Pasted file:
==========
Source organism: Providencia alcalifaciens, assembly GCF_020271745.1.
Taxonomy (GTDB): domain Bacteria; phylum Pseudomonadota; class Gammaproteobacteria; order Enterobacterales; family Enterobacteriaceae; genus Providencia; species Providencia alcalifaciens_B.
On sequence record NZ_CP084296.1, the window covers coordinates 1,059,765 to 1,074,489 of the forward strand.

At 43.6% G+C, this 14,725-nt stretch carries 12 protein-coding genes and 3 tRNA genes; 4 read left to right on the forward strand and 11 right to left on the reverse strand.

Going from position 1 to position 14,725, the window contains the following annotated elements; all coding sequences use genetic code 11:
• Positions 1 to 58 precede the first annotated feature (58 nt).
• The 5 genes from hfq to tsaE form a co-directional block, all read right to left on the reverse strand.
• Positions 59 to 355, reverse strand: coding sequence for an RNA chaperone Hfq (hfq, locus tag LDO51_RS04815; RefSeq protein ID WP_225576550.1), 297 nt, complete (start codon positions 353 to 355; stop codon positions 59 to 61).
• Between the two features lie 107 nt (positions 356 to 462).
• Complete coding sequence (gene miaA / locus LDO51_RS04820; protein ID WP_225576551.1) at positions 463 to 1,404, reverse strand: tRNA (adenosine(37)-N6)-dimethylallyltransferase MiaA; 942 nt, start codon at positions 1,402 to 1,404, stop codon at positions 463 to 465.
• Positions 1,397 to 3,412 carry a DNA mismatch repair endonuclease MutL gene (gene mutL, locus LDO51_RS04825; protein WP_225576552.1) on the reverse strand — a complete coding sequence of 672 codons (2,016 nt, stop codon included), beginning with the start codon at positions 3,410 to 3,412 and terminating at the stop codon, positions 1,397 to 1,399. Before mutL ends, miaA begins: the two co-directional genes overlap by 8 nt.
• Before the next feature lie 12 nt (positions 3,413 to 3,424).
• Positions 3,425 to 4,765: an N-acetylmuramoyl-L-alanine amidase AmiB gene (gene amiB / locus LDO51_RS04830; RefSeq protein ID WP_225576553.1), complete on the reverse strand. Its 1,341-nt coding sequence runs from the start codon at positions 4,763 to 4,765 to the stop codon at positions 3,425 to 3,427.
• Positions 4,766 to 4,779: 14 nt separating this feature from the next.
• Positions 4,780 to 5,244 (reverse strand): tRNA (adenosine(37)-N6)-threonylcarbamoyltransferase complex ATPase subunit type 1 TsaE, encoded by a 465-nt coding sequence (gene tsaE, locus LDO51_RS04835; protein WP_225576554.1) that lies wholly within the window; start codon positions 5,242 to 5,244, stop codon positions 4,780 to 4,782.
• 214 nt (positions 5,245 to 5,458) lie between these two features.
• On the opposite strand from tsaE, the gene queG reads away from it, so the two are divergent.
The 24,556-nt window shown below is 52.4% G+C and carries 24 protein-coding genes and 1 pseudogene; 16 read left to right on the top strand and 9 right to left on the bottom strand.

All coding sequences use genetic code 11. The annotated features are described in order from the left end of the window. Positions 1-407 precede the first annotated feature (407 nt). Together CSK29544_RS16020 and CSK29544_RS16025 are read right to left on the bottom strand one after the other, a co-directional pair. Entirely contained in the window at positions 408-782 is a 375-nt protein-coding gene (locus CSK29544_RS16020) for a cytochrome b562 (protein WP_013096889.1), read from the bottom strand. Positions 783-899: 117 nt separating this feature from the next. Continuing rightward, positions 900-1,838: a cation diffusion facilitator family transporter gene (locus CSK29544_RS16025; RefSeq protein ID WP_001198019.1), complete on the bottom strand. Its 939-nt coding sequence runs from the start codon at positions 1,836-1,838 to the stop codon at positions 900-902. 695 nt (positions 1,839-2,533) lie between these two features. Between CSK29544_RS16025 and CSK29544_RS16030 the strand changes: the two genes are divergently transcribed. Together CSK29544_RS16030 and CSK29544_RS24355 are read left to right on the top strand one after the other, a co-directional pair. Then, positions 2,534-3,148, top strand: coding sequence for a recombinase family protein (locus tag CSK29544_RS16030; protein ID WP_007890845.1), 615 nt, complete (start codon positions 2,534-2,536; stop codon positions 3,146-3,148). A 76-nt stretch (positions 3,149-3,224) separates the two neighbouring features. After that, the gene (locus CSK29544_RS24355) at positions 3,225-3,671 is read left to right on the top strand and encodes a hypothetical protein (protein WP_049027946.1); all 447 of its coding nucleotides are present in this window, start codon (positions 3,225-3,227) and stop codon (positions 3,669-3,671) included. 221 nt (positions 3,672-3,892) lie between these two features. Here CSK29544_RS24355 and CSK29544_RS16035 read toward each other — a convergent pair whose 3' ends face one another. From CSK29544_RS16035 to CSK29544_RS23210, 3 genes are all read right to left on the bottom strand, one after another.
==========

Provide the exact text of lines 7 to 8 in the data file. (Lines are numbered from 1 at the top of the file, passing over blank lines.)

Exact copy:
• The 5 genes from hfq to tsaE form a co-directional block, all read right to left on the reverse strand.
• Positions 59 to 355, reverse strand: coding sequence for an RNA chaperone Hfq (hfq, locus tag LDO51_RS04815; RefSeq protein ID WP_225576550.1), 297 nt, complete (start codon positions 353 to 355; stop codon positions 59 to 61).